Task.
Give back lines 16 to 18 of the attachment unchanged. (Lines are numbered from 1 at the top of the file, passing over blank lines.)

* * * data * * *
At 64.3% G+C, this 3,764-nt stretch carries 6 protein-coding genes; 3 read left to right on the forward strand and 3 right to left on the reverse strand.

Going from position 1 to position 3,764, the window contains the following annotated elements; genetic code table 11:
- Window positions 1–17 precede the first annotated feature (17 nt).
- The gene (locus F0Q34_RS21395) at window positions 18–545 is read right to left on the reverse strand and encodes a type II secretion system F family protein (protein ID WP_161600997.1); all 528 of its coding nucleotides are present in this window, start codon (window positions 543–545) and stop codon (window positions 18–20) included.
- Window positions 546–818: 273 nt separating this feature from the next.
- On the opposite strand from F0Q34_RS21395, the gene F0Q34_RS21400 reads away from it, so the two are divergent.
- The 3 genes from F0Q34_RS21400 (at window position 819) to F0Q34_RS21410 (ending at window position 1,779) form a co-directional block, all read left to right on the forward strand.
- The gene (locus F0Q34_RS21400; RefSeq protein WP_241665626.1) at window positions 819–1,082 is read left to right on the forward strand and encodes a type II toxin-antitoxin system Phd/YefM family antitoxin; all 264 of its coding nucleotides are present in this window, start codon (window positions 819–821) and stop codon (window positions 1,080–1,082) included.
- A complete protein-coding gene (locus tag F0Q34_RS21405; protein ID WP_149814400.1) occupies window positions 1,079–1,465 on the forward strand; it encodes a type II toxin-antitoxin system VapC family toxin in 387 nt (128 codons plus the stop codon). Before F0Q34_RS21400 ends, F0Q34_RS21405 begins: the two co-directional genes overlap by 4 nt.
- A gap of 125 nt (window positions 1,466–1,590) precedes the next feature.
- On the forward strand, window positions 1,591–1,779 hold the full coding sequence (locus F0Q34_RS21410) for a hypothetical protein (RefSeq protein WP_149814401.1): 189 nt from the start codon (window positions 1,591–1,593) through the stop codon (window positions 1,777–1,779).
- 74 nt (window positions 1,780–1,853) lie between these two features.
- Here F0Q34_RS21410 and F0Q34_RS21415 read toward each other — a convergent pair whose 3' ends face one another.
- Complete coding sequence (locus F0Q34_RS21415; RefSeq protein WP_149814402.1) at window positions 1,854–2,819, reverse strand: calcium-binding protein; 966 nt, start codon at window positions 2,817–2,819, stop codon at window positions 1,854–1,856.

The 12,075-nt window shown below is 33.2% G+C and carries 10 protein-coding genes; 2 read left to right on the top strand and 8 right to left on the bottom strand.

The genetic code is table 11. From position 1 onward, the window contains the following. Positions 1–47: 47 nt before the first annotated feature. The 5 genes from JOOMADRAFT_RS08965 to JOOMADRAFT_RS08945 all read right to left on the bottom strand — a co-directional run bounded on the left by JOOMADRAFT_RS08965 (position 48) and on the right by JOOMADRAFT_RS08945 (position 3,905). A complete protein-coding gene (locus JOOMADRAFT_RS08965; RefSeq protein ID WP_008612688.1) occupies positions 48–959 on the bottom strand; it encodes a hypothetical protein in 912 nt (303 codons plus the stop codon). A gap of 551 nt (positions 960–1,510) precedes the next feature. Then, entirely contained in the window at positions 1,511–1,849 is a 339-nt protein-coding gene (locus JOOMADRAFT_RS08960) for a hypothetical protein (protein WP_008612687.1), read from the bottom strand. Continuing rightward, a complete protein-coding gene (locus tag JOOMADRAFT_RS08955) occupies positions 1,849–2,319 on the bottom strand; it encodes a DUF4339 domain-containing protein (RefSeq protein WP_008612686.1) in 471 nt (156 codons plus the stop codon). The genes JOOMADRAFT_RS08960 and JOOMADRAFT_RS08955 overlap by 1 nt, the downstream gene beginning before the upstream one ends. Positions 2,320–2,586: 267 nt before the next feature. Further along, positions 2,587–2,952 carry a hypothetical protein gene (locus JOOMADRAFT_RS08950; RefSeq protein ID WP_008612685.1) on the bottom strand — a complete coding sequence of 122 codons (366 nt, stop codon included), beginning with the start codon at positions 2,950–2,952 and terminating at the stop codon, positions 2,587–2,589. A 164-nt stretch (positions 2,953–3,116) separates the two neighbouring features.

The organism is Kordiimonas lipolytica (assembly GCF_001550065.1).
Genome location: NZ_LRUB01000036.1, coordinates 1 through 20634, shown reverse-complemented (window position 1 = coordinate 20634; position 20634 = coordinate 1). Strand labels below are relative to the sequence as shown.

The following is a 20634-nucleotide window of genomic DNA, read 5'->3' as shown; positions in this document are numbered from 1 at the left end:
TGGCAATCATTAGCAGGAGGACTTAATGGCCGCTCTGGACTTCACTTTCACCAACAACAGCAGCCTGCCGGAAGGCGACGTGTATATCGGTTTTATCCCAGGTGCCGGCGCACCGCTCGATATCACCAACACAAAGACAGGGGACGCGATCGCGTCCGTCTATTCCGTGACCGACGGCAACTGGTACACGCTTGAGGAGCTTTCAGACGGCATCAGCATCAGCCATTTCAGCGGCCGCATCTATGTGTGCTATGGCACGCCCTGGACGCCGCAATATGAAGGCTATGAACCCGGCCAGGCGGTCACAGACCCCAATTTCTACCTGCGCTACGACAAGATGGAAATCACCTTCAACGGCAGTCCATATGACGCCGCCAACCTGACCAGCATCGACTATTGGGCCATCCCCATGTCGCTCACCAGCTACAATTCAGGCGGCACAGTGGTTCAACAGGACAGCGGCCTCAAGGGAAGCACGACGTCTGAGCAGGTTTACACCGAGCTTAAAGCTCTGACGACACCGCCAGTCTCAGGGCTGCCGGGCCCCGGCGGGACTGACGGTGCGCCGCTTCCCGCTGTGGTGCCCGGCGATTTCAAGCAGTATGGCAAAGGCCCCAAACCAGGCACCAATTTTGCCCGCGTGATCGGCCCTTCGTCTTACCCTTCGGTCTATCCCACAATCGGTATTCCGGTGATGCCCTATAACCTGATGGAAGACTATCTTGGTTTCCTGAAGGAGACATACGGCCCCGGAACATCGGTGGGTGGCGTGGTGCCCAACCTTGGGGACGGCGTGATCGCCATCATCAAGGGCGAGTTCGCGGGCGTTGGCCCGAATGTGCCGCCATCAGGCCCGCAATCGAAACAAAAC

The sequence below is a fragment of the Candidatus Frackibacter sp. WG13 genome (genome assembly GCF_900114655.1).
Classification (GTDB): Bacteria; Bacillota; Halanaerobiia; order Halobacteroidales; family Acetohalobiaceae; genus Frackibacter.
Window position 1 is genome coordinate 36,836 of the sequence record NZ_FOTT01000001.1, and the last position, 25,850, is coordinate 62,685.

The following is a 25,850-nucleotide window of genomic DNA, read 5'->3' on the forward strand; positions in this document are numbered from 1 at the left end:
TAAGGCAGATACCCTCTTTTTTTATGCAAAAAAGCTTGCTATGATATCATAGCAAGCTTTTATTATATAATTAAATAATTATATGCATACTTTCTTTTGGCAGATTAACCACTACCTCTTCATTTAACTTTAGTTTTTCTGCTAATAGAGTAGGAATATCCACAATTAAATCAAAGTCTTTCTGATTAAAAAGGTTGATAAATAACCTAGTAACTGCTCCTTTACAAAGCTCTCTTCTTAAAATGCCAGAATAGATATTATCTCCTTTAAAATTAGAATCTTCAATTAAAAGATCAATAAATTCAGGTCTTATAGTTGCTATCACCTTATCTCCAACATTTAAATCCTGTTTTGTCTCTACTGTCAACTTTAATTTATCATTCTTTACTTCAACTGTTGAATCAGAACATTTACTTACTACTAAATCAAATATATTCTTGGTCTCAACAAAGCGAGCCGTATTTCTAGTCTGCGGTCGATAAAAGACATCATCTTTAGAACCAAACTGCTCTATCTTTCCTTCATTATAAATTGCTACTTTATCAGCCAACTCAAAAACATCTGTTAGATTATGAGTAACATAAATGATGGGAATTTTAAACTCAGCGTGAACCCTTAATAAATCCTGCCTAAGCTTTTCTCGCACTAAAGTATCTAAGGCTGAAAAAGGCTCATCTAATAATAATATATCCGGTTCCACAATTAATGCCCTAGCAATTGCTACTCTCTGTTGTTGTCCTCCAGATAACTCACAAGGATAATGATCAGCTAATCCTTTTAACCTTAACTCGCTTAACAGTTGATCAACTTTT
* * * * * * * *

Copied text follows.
The genetic code is table 11. From position 1 onward, the window contains the following. Positions 1–47: 47 nt before the first annotated feature. The 5 genes from JOOMADRAFT_RS08965 to JOOMADRAFT_RS08945 all read right to left on the bottom strand — a co-directional run bounded on the left by JOOMADRAFT_RS08965 (position 48) and on the right by JOOMADRAFT_RS08945 (position 3,905). A complete protein-coding gene (locus JOOMADRAFT_RS08965; RefSeq protein ID WP_008612688.1) occupies positions 48–959 on the bottom strand; it encodes a hypothetical protein in 912 nt (303 codons plus the stop codon). A gap of 551 nt (positions 960–1,510) precedes the next feature. Then, entirely contained in the window at positions 1,511–1,849 is a 339-nt protein-coding gene (locus JOOMADRAFT_RS08960) for a hypothetical protein (protein WP_008612687.1), read from the bottom strand. Continuing rightward, a complete protein-coding gene (locus tag JOOMADRAFT_RS08955) occupies positions 1,849–2,319 on the bottom strand; it encodes a DUF4339 domain-containing protein (RefSeq protein WP_008612686.1) in 471 nt (156 codons plus the stop codon). The genes JOOMADRAFT_RS08960 and JOOMADRAFT_RS08955 overlap by 1 nt, the downstream gene beginning before the upstream one ends. Positions 2,320–2,586: 267 nt before the next feature. Further along, positions 2,587–2,952 carry a hypothetical protein gene (locus JOOMADRAFT_RS08950; RefSeq protein ID WP_008612685.1) on the bottom strand — a complete coding sequence of 122 codons (366 nt, stop codon included), beginning with the start codon at positions 2,950–2,952 and terminating at the stop codon, positions 2,587–2,589. A 164-nt stretch (positions 2,953–3,116) separates the two neighbouring features.

The organism is Kordiimonas lipolytica (assembly GCF_001550065.1).
Genome location: NZ_LRUB01000036.1, coordinates 1 through 20634, shown reverse-complemented (window position 1 = coordinate 20634; position 20634 = coordinate 1). Strand labels below are relative to the sequence as shown.